Solar Sail-Powered Satellite to be launched in Japan
Icarus of Greek mythology used wax wings to travel to the sun. His adventure ended badly when the sun melted his wings and he plummeted to Earth. The Japan Aerospace Exploration Agency and Mitsubishi Heavy Industries Ltd have different expectations for their solar sail-powered Ikaros satellite, the first of its kind.
Using thin-film solar technology, JAXA will wrap the Ikaros satellite in flexible solar panels that will open once the satellite leaves Earth’s atmosphere. The 66 foot (20 meter) sail is a mere 32.5 micrometers thick, about half the thickness of human hair. Once unfurled, the solar panel sail moves the satellite through space using resistance created by solar energy.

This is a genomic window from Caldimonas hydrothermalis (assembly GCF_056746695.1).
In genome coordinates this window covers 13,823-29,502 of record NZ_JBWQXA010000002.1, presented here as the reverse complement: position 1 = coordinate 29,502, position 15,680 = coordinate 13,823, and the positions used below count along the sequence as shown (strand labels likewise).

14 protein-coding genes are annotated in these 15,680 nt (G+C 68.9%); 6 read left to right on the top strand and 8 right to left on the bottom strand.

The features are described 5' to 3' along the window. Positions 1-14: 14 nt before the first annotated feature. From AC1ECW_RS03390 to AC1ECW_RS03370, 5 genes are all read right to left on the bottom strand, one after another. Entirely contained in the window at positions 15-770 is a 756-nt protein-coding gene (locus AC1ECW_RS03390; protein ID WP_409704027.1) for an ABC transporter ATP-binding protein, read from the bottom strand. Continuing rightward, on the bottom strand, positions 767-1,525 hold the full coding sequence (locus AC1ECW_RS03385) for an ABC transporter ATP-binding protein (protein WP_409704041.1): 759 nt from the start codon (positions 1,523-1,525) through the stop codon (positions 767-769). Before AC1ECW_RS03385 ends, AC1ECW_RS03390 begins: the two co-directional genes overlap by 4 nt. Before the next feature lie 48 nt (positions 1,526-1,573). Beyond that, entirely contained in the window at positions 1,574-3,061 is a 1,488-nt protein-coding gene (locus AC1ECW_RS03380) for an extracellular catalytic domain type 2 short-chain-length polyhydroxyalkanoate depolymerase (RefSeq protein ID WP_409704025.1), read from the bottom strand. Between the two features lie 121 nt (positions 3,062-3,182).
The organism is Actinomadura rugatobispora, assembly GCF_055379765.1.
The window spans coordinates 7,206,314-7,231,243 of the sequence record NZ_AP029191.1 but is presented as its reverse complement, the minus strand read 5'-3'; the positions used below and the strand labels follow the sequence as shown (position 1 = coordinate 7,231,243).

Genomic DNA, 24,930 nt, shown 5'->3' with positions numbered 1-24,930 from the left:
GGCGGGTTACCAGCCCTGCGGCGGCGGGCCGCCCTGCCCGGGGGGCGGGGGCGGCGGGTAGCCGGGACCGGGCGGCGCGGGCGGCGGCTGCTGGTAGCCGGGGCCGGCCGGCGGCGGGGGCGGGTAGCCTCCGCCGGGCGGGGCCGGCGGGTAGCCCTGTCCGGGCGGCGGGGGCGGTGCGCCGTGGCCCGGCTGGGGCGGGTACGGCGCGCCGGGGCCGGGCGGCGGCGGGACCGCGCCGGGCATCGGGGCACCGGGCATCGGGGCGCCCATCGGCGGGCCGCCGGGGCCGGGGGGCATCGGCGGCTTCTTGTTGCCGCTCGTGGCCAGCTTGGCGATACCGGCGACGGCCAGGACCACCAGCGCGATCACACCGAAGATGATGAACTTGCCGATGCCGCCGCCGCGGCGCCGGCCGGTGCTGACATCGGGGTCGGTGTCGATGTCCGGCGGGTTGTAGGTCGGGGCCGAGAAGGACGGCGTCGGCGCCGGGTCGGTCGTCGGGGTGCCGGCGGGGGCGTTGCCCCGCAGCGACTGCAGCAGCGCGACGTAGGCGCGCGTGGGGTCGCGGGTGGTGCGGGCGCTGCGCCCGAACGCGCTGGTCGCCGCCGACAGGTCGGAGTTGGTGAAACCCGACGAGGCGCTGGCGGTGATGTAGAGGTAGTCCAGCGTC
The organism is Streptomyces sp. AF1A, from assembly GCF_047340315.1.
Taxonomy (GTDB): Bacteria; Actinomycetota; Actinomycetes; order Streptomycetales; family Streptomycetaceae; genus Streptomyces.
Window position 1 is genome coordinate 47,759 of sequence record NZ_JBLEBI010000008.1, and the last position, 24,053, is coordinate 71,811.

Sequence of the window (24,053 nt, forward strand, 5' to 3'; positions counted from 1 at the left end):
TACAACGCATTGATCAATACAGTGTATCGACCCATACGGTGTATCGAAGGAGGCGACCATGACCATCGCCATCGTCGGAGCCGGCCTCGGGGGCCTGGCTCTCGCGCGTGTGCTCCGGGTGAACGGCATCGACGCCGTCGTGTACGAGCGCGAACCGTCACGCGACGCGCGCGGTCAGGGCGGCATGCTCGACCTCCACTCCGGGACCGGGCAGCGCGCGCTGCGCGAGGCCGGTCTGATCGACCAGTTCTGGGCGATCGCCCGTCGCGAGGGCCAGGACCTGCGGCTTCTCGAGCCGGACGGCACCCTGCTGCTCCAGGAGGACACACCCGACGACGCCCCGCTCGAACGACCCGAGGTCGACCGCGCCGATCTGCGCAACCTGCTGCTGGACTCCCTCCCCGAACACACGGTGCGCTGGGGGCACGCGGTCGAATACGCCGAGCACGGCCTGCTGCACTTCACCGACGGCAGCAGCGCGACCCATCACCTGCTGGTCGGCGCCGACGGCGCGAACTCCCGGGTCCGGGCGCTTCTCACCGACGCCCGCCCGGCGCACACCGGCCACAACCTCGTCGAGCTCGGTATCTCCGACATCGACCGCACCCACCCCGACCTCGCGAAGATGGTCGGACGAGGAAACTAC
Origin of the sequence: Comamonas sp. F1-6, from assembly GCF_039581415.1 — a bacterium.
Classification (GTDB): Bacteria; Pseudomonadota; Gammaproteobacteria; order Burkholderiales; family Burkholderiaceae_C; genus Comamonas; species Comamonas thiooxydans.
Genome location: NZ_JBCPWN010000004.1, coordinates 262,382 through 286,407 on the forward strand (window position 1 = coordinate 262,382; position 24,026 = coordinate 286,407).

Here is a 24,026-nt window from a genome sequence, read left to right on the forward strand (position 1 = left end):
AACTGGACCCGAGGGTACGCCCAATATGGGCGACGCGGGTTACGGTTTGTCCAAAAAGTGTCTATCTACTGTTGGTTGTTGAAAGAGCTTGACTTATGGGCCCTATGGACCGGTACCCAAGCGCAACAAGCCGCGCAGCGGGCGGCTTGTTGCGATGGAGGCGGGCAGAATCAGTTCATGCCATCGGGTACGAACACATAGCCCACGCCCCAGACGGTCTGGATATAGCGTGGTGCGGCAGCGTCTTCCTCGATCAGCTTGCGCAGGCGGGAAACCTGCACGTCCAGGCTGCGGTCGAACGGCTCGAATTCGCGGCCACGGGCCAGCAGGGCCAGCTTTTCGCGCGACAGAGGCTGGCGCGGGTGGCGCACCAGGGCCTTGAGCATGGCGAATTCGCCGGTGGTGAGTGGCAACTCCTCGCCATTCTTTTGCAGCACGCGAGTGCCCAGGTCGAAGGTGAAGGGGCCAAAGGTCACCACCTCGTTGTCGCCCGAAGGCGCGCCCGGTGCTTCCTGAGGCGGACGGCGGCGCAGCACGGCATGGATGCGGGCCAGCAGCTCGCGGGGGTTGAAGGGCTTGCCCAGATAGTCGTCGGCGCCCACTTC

Hiroaki Benten, a polymer chemist at Kyoto University in Japan, believes thin-film solar technology has enormous potential not only for solar sails, but also as a material for flexible solar batteries that could be cut into a number of sizes or shapes and be carried around like a folded sheet of paper or a notepad.
Ikaros is scheduled to be launched May 18 from Tanegashima Space Center in Southwestern Japan.